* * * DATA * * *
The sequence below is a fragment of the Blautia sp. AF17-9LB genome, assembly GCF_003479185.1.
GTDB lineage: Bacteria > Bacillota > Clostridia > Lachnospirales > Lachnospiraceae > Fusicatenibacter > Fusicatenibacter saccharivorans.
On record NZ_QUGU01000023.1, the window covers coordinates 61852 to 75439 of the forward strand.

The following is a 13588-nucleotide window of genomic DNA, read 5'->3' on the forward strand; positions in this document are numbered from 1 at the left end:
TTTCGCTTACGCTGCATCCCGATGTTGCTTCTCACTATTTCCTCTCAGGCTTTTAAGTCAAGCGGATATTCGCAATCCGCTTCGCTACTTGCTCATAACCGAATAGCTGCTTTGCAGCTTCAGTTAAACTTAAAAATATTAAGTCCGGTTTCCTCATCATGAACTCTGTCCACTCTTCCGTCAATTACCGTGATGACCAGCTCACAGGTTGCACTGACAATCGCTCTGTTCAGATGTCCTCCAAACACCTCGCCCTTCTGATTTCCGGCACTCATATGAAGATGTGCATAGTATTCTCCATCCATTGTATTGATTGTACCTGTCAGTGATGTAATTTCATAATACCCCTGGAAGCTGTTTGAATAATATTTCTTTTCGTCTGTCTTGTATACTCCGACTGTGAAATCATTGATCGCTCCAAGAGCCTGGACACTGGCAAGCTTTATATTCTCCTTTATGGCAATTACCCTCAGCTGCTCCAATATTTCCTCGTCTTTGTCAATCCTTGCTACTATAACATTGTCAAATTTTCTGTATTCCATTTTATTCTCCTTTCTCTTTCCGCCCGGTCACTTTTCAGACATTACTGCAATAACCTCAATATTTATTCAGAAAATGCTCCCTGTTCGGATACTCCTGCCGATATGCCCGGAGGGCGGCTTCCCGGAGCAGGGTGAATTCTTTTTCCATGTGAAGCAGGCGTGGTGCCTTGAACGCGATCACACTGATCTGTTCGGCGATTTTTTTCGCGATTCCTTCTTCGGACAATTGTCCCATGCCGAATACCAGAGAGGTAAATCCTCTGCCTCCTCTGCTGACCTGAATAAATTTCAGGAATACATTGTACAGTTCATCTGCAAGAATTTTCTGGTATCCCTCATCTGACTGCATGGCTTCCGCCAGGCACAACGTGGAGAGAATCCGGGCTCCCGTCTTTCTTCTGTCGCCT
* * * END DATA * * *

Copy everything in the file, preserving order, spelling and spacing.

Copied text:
The sequence below is a fragment of the Blautia sp. AF17-9LB genome, assembly GCF_003479185.1.
GTDB lineage: Bacteria > Bacillota > Clostridia > Lachnospirales > Lachnospiraceae > Fusicatenibacter > Fusicatenibacter saccharivorans.
On record NZ_QUGU01000023.1, the window covers coordinates 61852 to 75439 of the forward strand.

The following is a 13588-nucleotide window of genomic DNA, read 5'->3' on the forward strand; positions in this document are numbered from 1 at the left end:
TTTCGCTTACGCTGCATCCCGATGTTGCTTCTCACTATTTCCTCTCAGGCTTTTAAGTCAAGCGGATATTCGCAATCCGCTTCGCTACTTGCTCATAACCGAATAGCTGCTTTGCAGCTTCAGTTAAACTTAAAAATATTAAGTCCGGTTTCCTCATCATGAACTCTGTCCACTCTTCCGTCAATTACCGTGATGACCAGCTCACAGGTTGCACTGACAATCGCTCTGTTCAGATGTCCTCCAAACACCTCGCCCTTCTGATTTCCGGCACTCATATGAAGATGTGCATAGTATTCTCCATCCATTGTATTGATTGTACCTGTCAGTGATGTAATTTCATAATACCCCTGGAAGCTGTTTGAATAATATTTCTTTTCGTCTGTCTTGTATACTCCGACTGTGAAATCATTGATCGCTCCAAGAGCCTGGACACTGGCAAGCTTTATATTCTCCTTTATGGCAATTACCCTCAGCTGCTCCAATATTTCCTCGTCTTTGTCAATCCTTGCTACTATAACATTGTCAAATTTTCTGTATTCCATTTTATTCTCCTTTCTCTTTCCGCCCGGTCACTTTTCAGACATTACTGCAATAACCTCAATATTTATTCAGAAAATGCTCCCTGTTCGGATACTCCTGCCGATATGCCCGGAGGGCGGCTTCCCGGAGCAGGGTGAATTCTTTTTCCATGTGAAGCAGGCGTGGTGCCTTGAACGCGATCACACTGATCTGTTCGGCGATTTTTTTCGCGATTCCTTCTTCGGACAATTGTCCCATGCCGAATACCAGAGAGGTAAATCCTCTGCCTCCTCTGCTGACCTGAATAAATTTCAGGAATACATTGTACAGTTCATCTGCAAGAATTTTCTGGTATCCCTCATCTGACTGCATGGCTTCCGCCAGGCACAACGTGGAGAGAATCCGGGCTCCCGTCTTTCTTCTGTCGCCT